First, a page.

Let’s Talk Diabetes Month: The First National Clinical Care Commission Meeting

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By Joyce Yu, PharmD, ORISE Fellow; and Clydette Powell, MD, MPH, FAAP, Director, Division of Health Care Quality, ODPHP

On October 31, 2018, the National Clinical Care Commission held its inaugural meeting in person at the National Institutes of Health (NIH) in Bethesda, MD. The Commission, a newly established federal advisory committee, is charged to evaluate and make recommendations regarding programs of the U.S. Department of Health and Human Services (HHS) that focus on preventing and reducing the incidence of complex metabolic or autoimmune diseases that result from insulin-related issues. The Commission will provide recommendations to the HHS Secretary and the U.S. Congress on coordination and leveraging of these federal programs. This first meeting featured interagency presentations and public comments, and it set a foundation for future committee work. It was open to the public and is now available via a recorded videocast.

The Commission consists of 23 voting members from both federal agencies and non-federal institutions. Non-federal members include physician specialists, primary care physicians, non-physician health care professionals, patient advocates, national experts, and health care providers who serve patients without health care insurance coverage. See the full list of members.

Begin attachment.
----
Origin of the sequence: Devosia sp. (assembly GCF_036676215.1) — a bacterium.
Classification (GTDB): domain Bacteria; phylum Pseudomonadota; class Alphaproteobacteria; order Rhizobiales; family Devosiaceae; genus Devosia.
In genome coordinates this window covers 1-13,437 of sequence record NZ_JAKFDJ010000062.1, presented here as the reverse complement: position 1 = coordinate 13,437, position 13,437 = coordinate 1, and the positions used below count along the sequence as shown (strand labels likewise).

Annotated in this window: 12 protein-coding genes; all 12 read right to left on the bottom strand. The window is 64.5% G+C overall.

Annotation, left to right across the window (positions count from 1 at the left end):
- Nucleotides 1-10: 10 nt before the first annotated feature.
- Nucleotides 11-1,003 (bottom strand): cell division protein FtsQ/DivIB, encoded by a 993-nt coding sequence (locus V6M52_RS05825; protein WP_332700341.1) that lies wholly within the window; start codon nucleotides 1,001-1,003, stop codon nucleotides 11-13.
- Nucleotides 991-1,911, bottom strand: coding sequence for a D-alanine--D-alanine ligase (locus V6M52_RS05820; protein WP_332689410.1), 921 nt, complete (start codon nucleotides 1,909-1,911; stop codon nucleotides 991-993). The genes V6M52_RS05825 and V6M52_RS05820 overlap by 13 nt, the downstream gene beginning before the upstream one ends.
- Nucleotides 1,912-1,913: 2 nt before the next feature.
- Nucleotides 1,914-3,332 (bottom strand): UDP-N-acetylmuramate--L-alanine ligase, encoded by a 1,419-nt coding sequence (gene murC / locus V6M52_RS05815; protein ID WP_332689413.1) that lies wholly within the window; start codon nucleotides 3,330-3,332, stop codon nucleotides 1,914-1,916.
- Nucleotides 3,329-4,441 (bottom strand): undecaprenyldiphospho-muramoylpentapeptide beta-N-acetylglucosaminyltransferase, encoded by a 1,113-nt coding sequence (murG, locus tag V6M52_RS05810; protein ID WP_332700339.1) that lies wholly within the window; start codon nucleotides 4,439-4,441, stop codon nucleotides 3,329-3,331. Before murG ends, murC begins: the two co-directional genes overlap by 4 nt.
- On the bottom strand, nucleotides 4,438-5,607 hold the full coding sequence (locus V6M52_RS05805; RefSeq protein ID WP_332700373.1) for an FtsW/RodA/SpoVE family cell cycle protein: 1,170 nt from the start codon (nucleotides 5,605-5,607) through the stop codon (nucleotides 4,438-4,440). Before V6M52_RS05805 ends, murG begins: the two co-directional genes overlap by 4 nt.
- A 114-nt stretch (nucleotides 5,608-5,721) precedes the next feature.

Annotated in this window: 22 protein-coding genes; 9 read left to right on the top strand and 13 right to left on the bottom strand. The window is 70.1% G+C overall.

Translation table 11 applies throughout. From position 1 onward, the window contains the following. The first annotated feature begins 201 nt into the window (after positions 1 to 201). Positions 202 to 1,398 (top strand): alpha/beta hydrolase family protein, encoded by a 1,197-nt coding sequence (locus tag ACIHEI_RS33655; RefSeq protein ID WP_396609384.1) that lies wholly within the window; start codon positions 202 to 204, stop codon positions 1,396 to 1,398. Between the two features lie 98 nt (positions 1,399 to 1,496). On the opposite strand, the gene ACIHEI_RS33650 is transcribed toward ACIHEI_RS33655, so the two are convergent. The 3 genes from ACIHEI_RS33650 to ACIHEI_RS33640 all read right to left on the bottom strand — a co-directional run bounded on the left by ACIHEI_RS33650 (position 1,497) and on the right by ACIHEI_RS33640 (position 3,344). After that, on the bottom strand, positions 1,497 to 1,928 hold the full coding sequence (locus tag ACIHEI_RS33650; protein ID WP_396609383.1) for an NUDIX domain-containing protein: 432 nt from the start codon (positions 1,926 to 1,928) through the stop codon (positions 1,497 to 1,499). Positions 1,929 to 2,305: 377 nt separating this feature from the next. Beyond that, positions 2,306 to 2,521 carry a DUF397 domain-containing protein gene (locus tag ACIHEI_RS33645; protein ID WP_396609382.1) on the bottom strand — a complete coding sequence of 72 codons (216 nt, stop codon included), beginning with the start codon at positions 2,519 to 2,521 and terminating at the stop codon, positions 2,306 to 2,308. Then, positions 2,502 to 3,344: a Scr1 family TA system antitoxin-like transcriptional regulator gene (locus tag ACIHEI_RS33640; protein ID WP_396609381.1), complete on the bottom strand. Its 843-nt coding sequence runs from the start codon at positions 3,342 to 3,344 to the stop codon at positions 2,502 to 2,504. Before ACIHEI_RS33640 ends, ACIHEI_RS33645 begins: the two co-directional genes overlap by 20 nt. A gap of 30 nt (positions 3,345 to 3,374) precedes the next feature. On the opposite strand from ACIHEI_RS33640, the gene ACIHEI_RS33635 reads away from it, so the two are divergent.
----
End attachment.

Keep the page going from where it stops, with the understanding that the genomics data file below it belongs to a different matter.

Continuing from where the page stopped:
Diabetes is a commonly known example of a metabolic or autoimmune disease resulting from insulin-related issues. According to the 2017 Diabetes Statistics Report by the Centers for Disease Control and Prevention (CDC), 30.3 million people in the United States have diagnosed or undiagnosed diabetes. Worldwide, diabetes affects more than 415 million people. Over 84 million adults in the United States have prediabetes, with older adults having the highest rate of prediabetes — and approximately 200,000 youth under age 20 are affected by diabetes.

Researchers at CDC and NIH have found that from 2002 to 2012, the incidence of type 1 diabetes diagnosis in youth increased by about 1.8 percent each year. During the same period, the rate of newly diagnosed cases of type 2 diabetes increased even more quickly, at 4.8 percent. Diabetes care and management was estimated to cost the United States over $327 billion in 2017.

Numerous federal programs are stepping up to the challenge of reducing the incidence and prevalence of diabetes. Some examples featured in the Committee’s first meeting included:

  1. ODPHP’s National Action Plan for Adverse Drug Events
  2. CDC’s Diabetes Prevention Program
  3. Indian Health Service’s Special Diabetes Program for Indians
  4. Examples of ongoing NIH-funded research
  5. The Department of Veterans Affairs’ Hypoglycemia Safety Initiative

The Commission will take the lead in evaluating these diabetes programs — and many others — to identify gaps and reduce overlapping efforts.

The Office of Disease Prevention and Health Promotion (ODPHP) is responsible for managing the Commission’s activities over the next 3 years. To help the Commission achieve its charge, ODPHP will work with the Commission to engage federal and non-federal partners, develop an operating plan, establish subcommittees, and lead efforts to improve diabetes care. The Commission invites public comments at any time throughout its lifecycle — you can send comments to OHQ@hhs.gov.
In honor of this National Diabetes Month, sign up for email updates to receive announcements about the Commission, including more in-person and virtual meeting dates.

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